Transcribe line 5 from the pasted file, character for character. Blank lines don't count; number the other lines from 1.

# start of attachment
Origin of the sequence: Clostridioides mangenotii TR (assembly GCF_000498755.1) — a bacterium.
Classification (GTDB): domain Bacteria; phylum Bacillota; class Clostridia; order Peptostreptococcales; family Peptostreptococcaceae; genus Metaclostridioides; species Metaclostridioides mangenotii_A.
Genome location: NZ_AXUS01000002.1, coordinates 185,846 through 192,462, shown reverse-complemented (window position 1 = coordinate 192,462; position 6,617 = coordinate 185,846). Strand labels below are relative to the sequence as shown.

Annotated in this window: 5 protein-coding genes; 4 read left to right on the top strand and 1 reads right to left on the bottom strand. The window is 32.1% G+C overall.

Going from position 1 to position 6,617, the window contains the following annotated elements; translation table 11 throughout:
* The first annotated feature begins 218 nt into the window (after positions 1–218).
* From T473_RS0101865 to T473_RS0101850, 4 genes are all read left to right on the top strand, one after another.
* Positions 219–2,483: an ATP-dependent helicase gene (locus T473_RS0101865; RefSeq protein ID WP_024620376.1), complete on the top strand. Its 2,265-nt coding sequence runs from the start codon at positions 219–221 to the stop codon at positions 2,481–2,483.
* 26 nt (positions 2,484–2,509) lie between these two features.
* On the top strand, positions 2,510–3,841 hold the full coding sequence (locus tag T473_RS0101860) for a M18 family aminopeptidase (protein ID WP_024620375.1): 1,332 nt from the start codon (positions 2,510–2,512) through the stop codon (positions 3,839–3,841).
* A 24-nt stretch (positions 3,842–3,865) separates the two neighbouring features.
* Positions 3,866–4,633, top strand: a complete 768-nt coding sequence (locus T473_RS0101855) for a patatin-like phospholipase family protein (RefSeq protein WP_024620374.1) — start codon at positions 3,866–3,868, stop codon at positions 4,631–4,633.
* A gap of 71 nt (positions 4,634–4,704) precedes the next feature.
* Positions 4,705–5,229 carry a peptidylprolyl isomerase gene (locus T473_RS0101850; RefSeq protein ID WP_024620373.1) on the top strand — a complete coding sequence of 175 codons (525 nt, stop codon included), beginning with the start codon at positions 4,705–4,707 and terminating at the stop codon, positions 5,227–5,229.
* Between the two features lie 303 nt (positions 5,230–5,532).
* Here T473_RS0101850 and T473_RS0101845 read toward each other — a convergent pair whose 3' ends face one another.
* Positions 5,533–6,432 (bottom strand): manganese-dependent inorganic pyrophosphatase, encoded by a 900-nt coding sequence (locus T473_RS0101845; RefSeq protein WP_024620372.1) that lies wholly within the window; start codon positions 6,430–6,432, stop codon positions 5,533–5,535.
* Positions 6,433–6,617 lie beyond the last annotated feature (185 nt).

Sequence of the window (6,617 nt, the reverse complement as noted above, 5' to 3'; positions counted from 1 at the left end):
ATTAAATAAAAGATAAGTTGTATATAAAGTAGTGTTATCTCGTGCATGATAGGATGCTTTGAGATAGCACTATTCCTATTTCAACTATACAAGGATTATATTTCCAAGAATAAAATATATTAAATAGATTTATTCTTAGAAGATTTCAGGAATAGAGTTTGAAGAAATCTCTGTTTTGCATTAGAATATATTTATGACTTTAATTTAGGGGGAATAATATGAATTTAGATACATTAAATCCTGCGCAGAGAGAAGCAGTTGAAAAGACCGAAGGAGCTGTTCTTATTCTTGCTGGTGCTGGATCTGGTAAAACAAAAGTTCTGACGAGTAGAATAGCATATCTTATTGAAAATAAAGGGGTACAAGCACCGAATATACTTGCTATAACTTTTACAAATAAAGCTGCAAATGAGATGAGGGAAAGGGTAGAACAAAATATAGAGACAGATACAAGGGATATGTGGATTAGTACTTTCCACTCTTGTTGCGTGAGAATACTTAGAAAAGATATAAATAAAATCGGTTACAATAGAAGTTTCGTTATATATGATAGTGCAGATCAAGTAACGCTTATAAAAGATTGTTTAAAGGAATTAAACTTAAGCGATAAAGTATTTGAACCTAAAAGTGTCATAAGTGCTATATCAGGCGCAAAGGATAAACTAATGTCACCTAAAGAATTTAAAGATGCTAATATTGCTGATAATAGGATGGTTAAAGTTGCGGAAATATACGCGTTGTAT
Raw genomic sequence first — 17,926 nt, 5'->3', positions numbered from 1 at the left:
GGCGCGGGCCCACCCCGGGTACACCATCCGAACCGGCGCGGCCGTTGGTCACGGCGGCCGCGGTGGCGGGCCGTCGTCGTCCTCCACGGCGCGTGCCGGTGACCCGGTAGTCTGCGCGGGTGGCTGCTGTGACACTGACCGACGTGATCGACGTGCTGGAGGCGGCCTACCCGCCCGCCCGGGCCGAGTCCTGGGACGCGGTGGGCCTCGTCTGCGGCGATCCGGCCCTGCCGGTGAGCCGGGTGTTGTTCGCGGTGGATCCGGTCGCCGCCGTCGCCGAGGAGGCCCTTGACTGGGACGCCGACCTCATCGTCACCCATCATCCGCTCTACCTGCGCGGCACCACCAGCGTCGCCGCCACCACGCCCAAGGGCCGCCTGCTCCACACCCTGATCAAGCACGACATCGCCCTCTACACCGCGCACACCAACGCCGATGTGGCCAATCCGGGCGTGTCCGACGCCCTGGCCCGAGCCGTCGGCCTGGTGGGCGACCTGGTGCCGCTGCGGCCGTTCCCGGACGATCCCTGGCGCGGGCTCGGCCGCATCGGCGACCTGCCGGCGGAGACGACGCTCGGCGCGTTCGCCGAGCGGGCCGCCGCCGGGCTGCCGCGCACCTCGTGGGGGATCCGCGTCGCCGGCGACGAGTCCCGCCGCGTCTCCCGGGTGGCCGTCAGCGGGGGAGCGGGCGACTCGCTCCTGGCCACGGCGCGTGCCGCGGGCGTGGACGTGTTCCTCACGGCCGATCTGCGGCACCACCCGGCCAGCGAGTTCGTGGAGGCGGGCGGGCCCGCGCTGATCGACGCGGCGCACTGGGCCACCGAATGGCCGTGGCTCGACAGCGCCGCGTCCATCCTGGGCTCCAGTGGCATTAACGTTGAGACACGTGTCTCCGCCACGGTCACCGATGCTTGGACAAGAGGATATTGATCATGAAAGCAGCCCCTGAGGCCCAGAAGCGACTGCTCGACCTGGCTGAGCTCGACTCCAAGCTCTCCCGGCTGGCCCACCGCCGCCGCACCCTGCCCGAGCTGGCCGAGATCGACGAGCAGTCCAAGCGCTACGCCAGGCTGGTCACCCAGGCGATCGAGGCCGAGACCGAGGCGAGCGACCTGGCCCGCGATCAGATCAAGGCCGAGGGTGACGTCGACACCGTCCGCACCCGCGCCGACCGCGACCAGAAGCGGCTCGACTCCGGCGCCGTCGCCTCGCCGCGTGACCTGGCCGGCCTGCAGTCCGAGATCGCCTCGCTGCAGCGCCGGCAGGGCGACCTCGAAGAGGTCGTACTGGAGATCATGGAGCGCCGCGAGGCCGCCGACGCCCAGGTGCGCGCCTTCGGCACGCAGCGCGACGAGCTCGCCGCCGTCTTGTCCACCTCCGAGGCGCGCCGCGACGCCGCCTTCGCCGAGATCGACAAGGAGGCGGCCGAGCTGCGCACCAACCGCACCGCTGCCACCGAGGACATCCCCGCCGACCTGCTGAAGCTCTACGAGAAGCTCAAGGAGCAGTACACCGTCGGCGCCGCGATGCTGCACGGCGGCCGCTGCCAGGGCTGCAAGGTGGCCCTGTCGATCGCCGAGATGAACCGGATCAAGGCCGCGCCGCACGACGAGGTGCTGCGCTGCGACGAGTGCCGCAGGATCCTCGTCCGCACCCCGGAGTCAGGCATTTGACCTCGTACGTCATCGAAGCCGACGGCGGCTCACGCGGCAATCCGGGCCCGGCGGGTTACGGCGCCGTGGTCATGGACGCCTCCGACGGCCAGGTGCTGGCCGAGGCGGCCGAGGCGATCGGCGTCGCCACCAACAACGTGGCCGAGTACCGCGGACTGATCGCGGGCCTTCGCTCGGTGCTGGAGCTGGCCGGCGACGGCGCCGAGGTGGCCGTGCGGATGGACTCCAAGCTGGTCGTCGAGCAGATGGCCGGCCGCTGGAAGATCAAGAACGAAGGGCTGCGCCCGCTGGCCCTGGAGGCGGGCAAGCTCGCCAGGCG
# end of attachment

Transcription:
Going from position 1 to position 6,617, the window contains the following annotated elements; translation table 11 throughout: